4) Be Flexible and Human

Be able to customize your presentation on the fly. Start out your meetings with a conversation of what topics you have to cover—company history, data, fundamentals—and see what is particularly important to your audience. For example, some investors are most interested in the data. Peter Kolchinsky, managing director and portfolio manager for RA Capital, has stated that his group are self-proclaimed “data junkies” who can get to know you and your company much better “through the data you’ve got and how you analyze data.” The goal is to understand quickly how your technology fits into the competitive framework of that market, and whether or not it is showing signals of efficacy. Included in Kolchinsky’s analysis is whether you understand the importance of different kinds of controls or do you oversell based on a poorly controlled trial and a claim of “oh, this clearly works.”

Other investors need an understanding of a business’s history in order to provide perspective for the data. Some people really want to see your key investment highlights that answer questions such as whether you are headed for an IPO, how much you are looking for, how you have been funded to date and who the other investors are, where did you get your technology from and how long has it been in development, and what are your valuations. This type of information can provide much-needed context for understanding the data.

Above all, establish eye contact and make sure you know what your audience believes is important for you to cover. This serves a dual purpose of ensuring you prioritize correctly during your presentation as well as allows you to begin building a conversational relationship with the other people in the meeting. Biotech investing is a risky business and people look to partner with other people who they trust. MacDougall says “An investor once told me, ‘if I don’t want to have a beer with that person by the time they got the one-on-one meeting, I’m not going to give them any money.’”

“The best thing to do at these short meetings is have a discussion about the meeting at the beginning for two minutes... Do we want the full story or can we jump ahead to the data, and determine how much time we want for Q&A, rather than you just jumping into your 65-slide deck and only getting to slide 9 before the meeting is over?” — Douglas MacDougall of MacDougall Biomedical Communications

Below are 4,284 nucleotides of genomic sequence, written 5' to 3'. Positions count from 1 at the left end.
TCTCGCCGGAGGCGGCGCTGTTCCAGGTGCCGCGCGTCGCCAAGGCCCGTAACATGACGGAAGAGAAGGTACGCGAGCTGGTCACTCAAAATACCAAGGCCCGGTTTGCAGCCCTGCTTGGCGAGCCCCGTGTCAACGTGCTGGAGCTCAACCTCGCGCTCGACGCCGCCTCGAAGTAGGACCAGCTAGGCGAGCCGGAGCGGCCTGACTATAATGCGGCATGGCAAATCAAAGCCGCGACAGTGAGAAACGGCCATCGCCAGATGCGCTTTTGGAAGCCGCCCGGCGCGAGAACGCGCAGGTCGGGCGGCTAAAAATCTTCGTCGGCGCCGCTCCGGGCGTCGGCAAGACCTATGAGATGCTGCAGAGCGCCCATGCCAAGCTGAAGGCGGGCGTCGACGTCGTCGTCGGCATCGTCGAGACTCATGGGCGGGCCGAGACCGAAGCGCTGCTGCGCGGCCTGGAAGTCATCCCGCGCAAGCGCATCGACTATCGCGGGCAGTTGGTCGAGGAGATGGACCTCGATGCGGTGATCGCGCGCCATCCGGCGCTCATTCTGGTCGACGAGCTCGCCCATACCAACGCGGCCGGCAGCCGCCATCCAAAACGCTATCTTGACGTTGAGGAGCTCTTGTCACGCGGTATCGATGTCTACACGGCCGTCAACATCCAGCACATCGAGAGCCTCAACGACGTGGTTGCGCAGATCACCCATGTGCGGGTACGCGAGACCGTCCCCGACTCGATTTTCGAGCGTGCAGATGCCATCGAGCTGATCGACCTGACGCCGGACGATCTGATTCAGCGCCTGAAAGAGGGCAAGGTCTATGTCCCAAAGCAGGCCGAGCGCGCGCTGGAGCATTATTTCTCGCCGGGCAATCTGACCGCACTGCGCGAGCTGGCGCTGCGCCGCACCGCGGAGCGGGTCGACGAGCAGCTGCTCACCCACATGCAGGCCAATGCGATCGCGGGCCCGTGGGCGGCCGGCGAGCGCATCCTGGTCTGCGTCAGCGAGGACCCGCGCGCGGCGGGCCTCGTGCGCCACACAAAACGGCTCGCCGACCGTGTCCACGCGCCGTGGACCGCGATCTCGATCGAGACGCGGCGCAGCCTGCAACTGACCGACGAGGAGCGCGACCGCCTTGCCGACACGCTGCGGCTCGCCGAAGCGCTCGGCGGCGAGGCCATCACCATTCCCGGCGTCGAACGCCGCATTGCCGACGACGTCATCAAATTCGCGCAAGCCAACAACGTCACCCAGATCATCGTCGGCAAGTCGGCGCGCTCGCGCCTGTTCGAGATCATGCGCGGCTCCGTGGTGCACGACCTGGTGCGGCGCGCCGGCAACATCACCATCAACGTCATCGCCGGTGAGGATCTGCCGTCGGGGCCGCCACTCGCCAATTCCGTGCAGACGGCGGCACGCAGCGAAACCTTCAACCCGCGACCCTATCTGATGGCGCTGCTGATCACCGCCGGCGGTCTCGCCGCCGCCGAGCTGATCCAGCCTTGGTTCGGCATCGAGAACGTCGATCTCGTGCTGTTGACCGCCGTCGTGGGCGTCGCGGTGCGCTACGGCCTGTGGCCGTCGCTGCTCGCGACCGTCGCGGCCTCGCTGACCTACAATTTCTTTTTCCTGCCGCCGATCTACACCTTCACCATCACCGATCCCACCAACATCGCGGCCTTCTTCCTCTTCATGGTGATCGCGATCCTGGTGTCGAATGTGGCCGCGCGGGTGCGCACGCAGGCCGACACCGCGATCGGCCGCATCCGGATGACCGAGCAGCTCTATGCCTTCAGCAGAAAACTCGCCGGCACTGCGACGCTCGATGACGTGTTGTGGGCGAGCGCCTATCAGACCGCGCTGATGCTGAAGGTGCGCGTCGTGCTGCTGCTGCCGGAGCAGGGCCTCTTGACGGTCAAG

Additional Tips for Presentations

  • Limit PowerPoint slides to a manageable size, such as 5-10 slides.
  • Emphasize your differences from everyone else in your space. Tell your audience plainly what about your business model or technological approach is unique and differentiated.
  • Make sure to point out your management’s strengths in your presentation, including the experience and connections of the people involved in your product development.

“Early stage investing is a lot about who you’re writing the check to, the experience of the team.” Ann DeWitt, Senior Director, Investments, Sanofi-Genzyme BioVentures

  • Know your audience! If you are pitching to a representative from big pharma, make sure you have done your homework and know what type of investments the larger firm looks for and what capabilities can be mutually beneficial in that relationship.
  • Lastly, if you are speaking in a foreign language or have an accent, speak slower for at least for the first five seconds so people can get a feel for your accent before you speed up the pace.

“For me, for a biopharm company, I want to know what disease you’re going after, what target, what stage are you at, how much are you raising. Those four things at a minimum are going to get my attention and make me remember. If you don’t give me those pieces of information, I probably won’t remember who you were.” — Sara M. Nayeem, Principal, New Enterprise Associates